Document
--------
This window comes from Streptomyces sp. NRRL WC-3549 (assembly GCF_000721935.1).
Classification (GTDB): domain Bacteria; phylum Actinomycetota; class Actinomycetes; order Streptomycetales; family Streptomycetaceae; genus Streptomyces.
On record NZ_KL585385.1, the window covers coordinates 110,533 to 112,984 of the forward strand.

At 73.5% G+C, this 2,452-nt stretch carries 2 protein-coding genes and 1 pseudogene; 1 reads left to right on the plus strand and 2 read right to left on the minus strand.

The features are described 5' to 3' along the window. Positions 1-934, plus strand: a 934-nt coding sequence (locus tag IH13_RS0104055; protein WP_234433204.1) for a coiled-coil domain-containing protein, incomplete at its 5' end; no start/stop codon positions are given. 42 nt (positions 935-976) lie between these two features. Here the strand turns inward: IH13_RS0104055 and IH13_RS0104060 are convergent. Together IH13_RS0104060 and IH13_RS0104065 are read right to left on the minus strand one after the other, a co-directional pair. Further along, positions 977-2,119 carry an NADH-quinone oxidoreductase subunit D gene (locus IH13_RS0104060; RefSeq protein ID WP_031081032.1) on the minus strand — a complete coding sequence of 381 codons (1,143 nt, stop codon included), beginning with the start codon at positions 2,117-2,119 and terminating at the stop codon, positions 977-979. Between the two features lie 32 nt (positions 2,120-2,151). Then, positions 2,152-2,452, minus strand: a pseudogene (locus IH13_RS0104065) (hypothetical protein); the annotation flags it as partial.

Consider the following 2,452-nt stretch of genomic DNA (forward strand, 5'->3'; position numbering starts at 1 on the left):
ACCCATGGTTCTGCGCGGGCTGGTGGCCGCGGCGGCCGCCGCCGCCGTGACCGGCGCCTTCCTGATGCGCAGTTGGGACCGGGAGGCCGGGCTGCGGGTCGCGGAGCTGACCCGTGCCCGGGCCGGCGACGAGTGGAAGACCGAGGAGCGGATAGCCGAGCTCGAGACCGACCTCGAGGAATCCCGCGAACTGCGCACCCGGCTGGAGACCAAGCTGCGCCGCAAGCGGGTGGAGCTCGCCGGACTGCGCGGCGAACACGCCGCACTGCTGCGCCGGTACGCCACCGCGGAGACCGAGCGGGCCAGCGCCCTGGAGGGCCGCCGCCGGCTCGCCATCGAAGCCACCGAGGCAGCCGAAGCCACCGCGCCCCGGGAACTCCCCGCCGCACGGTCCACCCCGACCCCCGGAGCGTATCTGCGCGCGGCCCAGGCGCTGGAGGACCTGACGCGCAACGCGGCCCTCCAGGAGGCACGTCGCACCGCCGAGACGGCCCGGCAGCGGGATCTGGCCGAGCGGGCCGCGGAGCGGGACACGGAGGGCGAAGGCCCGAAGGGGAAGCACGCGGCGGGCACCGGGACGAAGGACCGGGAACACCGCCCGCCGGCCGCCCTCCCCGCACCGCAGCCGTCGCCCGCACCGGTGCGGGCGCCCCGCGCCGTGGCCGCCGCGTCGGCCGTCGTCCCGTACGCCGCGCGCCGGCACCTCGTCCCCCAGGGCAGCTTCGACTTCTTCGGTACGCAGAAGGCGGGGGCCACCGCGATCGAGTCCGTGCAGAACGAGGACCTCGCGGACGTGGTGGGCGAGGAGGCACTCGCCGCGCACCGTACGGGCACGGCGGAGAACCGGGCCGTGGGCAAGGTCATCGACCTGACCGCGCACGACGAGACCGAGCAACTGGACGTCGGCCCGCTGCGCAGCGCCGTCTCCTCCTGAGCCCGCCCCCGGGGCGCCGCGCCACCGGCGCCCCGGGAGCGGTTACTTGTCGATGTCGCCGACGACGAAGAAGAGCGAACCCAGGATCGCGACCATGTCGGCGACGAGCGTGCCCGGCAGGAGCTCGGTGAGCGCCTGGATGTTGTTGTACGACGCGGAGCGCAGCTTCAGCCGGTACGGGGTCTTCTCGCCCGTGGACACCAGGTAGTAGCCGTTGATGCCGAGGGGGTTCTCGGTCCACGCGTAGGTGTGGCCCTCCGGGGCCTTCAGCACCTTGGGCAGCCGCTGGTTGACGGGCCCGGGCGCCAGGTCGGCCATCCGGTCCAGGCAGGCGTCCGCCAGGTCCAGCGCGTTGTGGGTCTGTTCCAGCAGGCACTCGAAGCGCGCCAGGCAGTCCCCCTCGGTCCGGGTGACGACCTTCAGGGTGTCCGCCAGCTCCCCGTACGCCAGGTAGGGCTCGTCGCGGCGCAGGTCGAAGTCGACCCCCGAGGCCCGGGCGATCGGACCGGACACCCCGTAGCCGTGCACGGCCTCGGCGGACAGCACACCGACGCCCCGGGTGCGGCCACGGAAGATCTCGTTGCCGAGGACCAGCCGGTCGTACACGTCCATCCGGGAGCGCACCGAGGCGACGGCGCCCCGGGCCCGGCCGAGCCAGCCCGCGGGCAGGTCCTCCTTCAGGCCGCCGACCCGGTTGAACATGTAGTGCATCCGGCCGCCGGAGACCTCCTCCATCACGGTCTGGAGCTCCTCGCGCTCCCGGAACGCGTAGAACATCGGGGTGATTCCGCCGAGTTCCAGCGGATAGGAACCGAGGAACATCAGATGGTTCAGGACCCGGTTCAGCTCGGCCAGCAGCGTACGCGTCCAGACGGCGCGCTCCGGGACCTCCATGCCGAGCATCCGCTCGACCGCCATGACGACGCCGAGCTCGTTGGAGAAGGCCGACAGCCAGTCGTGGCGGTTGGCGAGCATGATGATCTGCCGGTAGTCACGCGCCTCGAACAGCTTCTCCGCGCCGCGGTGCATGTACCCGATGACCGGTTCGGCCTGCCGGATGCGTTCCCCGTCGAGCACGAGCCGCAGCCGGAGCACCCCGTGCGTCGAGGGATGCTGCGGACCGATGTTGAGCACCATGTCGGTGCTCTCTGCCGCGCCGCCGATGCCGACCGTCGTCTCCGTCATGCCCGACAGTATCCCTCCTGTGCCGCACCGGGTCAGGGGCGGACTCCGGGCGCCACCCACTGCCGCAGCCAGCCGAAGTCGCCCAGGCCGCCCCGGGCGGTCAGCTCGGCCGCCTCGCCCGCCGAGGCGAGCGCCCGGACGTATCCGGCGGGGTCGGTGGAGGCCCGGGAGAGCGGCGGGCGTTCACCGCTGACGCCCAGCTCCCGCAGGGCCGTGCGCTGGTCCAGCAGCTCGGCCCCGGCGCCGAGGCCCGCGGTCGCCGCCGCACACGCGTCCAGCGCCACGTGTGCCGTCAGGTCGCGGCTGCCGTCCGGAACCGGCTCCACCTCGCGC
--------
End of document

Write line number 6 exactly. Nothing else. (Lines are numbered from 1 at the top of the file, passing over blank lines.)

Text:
Consider the following 2,452-nt stretch of genomic DNA (forward strand, 5'->3'; position numbering starts at 1 on the left):